FDA says fatigue, headaches and muscle pain are the most common side effects of Moderna's Covid vaccine
- The shots were generally better tolerated by people over 64 who are also among the most vulnerable to the disease.
- A handful of people experienced rare side effects like intractable nausea or vomiting and facial swelling that are likely triggered by the shots, the FDA said.
Fatigue, headaches and muscle pain are the most common side effects from Moderna's Covid-19 vaccine, along with some rare symptoms like intractable nausea or vomiting and facial swelling that are likely triggered by the shots, according to new data released Tuesday by the Food and Drug Administration.
On a positive note, the data shows the shots were generally better tolerated by people over 64 who are also among the most vulnerable to the disease.
Side effects to vaccines are common. It's actually an immune response that indicates the shots are working as intended, doctors say. Many physicians are advising the public to brace for some stronger-than-usual side effects from the Covid-19 shots than, say, a typical flu shot, and to possibly take a day or two off work to recover.
Moderna's vaccine, which was endorsed by FDA staff Tuesday, is more than 94% effective and safe enough to meet agency's bar for emergency use, according to the report. But the regulatory agency's analysis noted that the vaccine is associated with common and unpleasant, but not necessarily dangerous side effects.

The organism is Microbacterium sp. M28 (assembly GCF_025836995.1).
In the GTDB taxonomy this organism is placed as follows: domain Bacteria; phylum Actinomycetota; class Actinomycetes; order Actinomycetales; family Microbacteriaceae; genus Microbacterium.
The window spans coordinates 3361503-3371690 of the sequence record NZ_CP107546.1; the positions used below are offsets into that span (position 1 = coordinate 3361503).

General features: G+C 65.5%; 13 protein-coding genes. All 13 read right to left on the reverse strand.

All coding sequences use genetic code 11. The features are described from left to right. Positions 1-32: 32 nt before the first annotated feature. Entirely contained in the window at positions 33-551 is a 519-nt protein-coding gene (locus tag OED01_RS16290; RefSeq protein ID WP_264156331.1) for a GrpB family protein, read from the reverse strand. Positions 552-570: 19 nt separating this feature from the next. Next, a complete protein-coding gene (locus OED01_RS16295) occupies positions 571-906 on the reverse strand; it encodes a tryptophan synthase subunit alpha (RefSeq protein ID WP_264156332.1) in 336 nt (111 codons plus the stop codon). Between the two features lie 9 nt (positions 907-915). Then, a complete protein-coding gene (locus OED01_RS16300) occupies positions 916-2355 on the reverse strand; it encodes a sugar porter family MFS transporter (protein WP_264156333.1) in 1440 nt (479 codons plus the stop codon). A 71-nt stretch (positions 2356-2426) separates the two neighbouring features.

More than 9 out of 10 participants who received the vaccine felt pain at the injection site, almost 7 out of 10 felt fatigued and roughly 6 out of 10 had headaches or muscle pain, the FDA said.
More than 44% of people who received the vaccine reported experiencing joint pain and over 43% reported chills. The FDA noted that more severe "serious adverse reactions occurred in 0.2% to 9.7% of participants" and were more common after the second dose than the first. Like Pfizer's Covid-19 vaccine, which the FDA authorized last week, Moderna's vaccine similarly requires two shots separated by a few weeks.
Nearly 15% of vaccine participants got a fever after either the first or second dose, according to the FDA.
Some side effects were hard to shake, though most resolved within a week, the FDA said. Fewer than 6%, reported symptoms that persisted for at least a week after getting the shot, but that was similar to the placebo group. Some of the trial participants had a fever that lasted more than a week; seven were in the vaccine group and four got the placebo, the FDA noted.
The FDA said there were seven "serious adverse events" in the trial, but none of them were fatal. Four were attributed to the vaccine by trial investigators and Moderna, including intractable nausea and vomiting, facial swelling and rheumatoid arthritis.
The FDA noted that serious reactions were less frequent in people older than 64 compared with younger trial participants.
The staff also recommended monitoring people who get the vaccine for possible cases of Bell's palsy, saying it's not necessarily a side effect but worth watching out for after a handful of trial participants got the condition, which causes half of your face to droop.
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